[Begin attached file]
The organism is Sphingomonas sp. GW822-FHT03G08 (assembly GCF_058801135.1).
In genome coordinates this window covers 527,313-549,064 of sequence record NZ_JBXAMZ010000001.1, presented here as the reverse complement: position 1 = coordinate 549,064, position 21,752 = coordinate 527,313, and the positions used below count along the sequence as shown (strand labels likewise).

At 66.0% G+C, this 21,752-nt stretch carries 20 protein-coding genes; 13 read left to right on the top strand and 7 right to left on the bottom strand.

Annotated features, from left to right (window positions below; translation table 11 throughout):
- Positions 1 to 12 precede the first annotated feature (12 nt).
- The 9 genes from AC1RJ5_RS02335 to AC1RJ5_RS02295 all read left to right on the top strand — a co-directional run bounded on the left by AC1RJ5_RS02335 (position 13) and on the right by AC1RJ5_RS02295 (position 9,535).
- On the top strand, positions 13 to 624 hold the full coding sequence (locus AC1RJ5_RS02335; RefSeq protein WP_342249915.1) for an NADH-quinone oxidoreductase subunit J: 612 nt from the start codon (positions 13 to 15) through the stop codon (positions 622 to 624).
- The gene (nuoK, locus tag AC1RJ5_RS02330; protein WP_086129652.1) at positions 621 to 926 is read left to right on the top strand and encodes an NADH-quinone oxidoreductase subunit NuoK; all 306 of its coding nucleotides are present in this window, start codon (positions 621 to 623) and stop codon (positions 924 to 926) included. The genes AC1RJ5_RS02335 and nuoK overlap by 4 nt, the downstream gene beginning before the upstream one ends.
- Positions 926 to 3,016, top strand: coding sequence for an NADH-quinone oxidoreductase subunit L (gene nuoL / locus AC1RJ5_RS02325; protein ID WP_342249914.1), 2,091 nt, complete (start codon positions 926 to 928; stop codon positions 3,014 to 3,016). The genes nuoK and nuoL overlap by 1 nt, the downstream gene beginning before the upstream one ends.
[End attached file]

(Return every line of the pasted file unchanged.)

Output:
The organism is Sphingomonas sp. GW822-FHT03G08 (assembly GCF_058801135.1).
In genome coordinates this window covers 527,313-549,064 of sequence record NZ_JBXAMZ010000001.1, presented here as the reverse complement: position 1 = coordinate 549,064, position 21,752 = coordinate 527,313, and the positions used below count along the sequence as shown (strand labels likewise).

At 66.0% G+C, this 21,752-nt stretch carries 20 protein-coding genes; 13 read left to right on the top strand and 7 right to left on the bottom strand.

Annotated features, from left to right (window positions below; translation table 11 throughout):
- Positions 1 to 12 precede the first annotated feature (12 nt).
- The 9 genes from AC1RJ5_RS02335 to AC1RJ5_RS02295 all read left to right on the top strand — a co-directional run bounded on the left by AC1RJ5_RS02335 (position 13) and on the right by AC1RJ5_RS02295 (position 9,535).
- On the top strand, positions 13 to 624 hold the full coding sequence (locus AC1RJ5_RS02335; RefSeq protein WP_342249915.1) for an NADH-quinone oxidoreductase subunit J: 612 nt from the start codon (positions 13 to 15) through the stop codon (positions 622 to 624).
- The gene (nuoK, locus tag AC1RJ5_RS02330; protein WP_086129652.1) at positions 621 to 926 is read left to right on the top strand and encodes an NADH-quinone oxidoreductase subunit NuoK; all 306 of its coding nucleotides are present in this window, start codon (positions 621 to 623) and stop codon (positions 924 to 926) included. The genes AC1RJ5_RS02335 and nuoK overlap by 4 nt, the downstream gene beginning before the upstream one ends.
- Positions 926 to 3,016, top strand: coding sequence for an NADH-quinone oxidoreductase subunit L (gene nuoL / locus AC1RJ5_RS02325; protein ID WP_342249914.1), 2,091 nt, complete (start codon positions 926 to 928; stop codon positions 3,014 to 3,016). The genes nuoK and nuoL overlap by 1 nt, the downstream gene beginning before the upstream one ends.